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Thousands of new & improved products are launched into market every year. These initiatives represent billions of dollars in investment, the commitment of millions of work hours and the reputation of thousands of managers. Given this sizable commitment, are corporations getting a return on this investment or would they be better off spending their time and money on other growth strategies like advertising, price discounts or M&A?
If market share and profitability is your measure, most new product investment can be considered a serious waste of capital and effort. According to Harvard Business School Research and Quanta Consulting experience, no more than 10-20% of all new product innovations deliver positive ROI and target market share 12 months post launch. For new products that reach this first hurdle, fewer than 50% are flourishing by year 3.
A number of internal and external factors contribute to this low success rate. For example, companies often deploy significant capital on R&D yet under-invest in sales and marketing, dooming awareness building and consumer trial. In other cases, firms fail to follow through on a well-planned strategy by executing poorly in the manufacturing, distribution or sales domains. Finally, bad luck plays an under-appreciated role in scuttling the best laid plans and products.
Our experience suggests that from a consumer’s (jaded) perspective, the majority of “new and improved” products are neither very new nor significantly better than the alternatives. Furthermore, given the ‘perform or perish’ model of many retailers, new products are launched in an environment where they either hit quickly home runs or are de-listed, even if sales are generated.
There are many reasons new products fail to meet business and consumer expectations:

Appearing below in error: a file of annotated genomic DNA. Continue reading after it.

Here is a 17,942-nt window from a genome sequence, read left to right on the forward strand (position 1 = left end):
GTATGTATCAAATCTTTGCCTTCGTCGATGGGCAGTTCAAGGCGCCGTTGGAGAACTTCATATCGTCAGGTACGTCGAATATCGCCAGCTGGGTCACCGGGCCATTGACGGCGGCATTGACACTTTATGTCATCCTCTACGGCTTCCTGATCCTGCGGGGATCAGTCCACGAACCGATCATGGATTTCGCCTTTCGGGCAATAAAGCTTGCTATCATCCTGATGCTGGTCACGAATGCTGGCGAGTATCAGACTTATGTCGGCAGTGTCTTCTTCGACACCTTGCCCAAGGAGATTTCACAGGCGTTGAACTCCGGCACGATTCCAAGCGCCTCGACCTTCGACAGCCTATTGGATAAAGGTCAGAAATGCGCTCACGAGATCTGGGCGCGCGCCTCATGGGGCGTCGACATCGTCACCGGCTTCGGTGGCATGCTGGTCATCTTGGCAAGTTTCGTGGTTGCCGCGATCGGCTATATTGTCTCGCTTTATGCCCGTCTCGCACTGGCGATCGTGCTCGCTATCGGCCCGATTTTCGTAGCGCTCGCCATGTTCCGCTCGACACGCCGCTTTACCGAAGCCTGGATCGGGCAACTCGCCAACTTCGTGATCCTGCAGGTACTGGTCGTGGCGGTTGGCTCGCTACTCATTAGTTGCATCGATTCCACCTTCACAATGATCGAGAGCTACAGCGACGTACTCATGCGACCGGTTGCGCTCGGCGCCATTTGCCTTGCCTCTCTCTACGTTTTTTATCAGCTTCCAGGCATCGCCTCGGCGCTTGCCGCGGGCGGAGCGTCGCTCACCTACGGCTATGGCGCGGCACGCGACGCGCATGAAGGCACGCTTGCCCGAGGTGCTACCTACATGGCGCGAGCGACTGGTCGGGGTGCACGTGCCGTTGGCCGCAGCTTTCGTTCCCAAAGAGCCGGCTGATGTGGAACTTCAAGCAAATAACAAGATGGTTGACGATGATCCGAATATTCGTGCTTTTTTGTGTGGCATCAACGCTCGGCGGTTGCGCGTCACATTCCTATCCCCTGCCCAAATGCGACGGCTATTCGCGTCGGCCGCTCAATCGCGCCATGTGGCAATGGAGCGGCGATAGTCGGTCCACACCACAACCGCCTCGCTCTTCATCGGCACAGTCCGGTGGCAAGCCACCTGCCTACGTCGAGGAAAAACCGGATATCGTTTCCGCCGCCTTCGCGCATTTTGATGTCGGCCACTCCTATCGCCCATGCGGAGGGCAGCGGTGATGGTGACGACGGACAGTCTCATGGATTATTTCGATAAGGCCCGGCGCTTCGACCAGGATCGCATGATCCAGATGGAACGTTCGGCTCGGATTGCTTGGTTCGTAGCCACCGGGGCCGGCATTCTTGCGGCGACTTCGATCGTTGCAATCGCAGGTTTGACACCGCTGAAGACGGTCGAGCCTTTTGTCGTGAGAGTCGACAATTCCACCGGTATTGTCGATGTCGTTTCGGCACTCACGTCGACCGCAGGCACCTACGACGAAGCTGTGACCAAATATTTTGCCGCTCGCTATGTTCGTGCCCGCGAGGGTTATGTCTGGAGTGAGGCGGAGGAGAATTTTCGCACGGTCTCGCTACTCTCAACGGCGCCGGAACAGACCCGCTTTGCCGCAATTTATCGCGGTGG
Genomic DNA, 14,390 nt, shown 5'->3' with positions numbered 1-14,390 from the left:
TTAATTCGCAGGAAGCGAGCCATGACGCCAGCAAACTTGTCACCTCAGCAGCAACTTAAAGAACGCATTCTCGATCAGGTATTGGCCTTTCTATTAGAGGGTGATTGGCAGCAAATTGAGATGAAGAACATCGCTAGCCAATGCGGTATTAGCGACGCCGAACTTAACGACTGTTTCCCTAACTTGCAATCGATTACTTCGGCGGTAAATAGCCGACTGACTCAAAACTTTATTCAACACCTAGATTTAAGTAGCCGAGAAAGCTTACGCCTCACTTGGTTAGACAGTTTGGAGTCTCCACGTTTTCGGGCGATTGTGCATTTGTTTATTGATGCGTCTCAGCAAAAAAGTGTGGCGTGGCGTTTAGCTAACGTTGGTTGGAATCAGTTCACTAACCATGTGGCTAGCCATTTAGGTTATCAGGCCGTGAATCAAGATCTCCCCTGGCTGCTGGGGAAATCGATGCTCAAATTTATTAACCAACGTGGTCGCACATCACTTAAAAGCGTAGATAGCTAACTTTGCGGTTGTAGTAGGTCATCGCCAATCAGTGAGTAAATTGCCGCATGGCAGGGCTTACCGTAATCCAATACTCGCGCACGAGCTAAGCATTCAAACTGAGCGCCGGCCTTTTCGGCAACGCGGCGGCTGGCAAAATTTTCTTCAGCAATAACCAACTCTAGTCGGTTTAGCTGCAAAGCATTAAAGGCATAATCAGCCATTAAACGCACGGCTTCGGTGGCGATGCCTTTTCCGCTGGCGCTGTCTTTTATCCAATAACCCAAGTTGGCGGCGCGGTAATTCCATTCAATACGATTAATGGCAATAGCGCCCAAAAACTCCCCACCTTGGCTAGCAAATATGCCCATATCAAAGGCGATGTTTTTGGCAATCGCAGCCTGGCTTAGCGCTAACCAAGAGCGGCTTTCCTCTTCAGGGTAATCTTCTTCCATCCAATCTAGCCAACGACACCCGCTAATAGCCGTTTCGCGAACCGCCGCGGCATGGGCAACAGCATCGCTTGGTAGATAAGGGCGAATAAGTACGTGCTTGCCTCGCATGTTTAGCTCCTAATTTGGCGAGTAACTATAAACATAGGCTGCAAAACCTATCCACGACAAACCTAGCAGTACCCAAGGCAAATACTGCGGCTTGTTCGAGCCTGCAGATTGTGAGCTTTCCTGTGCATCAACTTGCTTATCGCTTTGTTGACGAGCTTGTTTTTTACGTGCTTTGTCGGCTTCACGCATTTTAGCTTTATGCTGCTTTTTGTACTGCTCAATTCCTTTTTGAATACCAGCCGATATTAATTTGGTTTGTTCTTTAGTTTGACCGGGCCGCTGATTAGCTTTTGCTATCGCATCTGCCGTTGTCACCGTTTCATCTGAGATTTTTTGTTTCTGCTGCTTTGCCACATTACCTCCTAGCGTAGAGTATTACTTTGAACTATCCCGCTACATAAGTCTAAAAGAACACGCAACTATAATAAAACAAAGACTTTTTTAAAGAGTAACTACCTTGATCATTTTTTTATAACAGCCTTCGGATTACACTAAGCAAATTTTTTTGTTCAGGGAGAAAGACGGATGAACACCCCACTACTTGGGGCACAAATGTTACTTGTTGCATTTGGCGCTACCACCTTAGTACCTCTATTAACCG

1. Most product categories exhibit significant consumer inertia
- Consumers often underestimate the benefits of the new product; new benefits are not relevant to consumers or; the new benefits are poorly messaged and supported through packaging and advertising.
- Consumers over-value the utility of (and the potential risk of leaving) the incumbent product.
- Despite using the product, many consumers are simply disinterested in the category and will always gravitate to a default behavior and brand (i.e. what mom bought) regardless of inducements or marketing efforts.
2. Management over-exuberance for the new product
- Managers typically over-estimate the value of the upgrade, often because they are psychologically vested in the new product initiative.
- Most managers are consciously or sub-consciously driven by institutional factors including: performance measurement systems, departmental influences (e.g. R&D, Sales) and corporate values that reward employees for launching new products even if they are problematic.
- Many executives willingly follow their peers, historical precedence and industry best practices [sic], which embrace new product development as conventional wisdom.
The potential gap between a consumer’s inertia and a manager’s exuberance could result in a substantial value mismatch between what the buyer wants and what the marketer gives them. This gulf can be so big as to doom any new product launch before it even hits the market and even if it delivers real benefit. Many marketers do recognize these challenges and typically deploy a variety of carrots and sticks to change purchase behavior and usage. However, even with tantalizing and expensive incentives, many consumers may never switch to the new innovation, unless forced to. Click on this link for some tips on how to improve the odds of new product success as well more details on our and the HBS research.